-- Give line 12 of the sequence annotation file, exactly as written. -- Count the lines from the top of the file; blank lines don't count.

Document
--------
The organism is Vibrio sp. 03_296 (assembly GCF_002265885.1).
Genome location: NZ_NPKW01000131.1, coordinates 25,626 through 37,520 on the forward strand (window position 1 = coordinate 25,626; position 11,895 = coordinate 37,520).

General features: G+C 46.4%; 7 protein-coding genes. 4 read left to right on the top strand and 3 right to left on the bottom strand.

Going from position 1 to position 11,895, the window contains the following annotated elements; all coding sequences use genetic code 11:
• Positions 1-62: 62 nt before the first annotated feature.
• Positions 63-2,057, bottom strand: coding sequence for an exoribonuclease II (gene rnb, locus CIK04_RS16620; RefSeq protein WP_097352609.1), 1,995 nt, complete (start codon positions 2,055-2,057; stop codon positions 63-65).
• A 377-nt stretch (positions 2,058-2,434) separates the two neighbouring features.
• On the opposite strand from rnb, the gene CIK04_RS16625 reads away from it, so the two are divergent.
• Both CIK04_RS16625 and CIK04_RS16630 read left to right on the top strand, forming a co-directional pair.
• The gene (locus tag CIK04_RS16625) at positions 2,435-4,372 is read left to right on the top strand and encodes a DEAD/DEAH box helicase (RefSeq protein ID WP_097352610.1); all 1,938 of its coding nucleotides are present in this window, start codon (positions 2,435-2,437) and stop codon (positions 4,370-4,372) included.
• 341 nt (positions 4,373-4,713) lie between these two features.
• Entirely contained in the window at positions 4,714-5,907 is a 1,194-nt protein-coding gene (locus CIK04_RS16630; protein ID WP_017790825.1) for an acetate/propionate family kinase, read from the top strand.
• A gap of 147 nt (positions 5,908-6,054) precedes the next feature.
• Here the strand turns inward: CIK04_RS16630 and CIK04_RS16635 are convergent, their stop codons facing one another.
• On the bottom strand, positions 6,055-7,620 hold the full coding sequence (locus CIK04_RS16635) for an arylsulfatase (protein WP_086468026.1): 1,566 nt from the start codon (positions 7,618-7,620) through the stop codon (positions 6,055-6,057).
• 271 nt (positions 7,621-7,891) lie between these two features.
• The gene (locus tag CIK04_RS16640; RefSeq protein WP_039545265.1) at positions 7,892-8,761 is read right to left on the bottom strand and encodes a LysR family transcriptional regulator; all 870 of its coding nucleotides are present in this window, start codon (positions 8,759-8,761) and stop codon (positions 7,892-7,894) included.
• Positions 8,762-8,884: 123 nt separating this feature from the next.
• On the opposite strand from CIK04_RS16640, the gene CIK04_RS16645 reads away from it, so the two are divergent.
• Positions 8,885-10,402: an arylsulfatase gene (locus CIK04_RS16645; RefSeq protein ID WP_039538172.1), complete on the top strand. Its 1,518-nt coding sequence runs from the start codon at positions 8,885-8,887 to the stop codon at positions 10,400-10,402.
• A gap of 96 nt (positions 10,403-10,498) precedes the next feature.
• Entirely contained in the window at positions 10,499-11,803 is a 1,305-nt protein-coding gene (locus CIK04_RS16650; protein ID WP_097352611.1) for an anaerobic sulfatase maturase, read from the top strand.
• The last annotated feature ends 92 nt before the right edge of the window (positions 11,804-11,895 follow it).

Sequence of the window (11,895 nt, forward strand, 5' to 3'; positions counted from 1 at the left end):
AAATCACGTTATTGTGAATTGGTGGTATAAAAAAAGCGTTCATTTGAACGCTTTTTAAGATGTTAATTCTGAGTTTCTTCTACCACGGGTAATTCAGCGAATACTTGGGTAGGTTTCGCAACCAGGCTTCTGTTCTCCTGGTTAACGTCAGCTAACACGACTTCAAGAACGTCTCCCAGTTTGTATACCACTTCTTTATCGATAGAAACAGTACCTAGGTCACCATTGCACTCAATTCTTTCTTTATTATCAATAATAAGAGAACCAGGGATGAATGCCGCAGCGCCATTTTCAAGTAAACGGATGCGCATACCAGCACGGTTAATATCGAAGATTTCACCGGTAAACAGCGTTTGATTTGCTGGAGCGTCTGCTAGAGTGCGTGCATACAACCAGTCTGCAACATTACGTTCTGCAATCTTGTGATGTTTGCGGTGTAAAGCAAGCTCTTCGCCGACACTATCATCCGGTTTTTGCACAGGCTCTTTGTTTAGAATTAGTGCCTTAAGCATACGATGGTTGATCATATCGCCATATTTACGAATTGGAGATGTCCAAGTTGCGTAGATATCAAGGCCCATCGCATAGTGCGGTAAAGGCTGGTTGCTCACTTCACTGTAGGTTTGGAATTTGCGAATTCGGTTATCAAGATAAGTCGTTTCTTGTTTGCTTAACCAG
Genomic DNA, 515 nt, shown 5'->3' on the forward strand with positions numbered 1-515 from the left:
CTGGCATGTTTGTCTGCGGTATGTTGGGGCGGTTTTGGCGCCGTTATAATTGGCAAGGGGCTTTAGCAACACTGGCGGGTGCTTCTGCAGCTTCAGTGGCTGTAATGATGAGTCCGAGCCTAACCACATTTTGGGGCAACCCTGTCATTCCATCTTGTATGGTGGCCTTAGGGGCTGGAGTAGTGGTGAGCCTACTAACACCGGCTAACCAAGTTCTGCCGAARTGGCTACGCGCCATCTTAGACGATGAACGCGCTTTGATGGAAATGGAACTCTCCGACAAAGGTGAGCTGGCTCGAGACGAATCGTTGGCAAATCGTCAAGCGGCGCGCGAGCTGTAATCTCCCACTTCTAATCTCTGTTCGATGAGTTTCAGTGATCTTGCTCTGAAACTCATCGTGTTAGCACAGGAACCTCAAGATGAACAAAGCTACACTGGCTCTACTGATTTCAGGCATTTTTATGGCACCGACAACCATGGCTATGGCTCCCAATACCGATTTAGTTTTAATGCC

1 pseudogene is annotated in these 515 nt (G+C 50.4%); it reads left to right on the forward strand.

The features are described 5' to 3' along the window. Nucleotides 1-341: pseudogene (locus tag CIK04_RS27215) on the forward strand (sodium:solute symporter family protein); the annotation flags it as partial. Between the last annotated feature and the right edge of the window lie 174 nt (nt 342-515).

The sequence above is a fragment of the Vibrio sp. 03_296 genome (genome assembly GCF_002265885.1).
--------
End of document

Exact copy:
• Entirely contained in the window at positions 4,714-5,907 is a 1,194-nt protein-coding gene (locus CIK04_RS16630; protein ID WP_017790825.1) for an acetate/propionate family kinase, read from the top strand.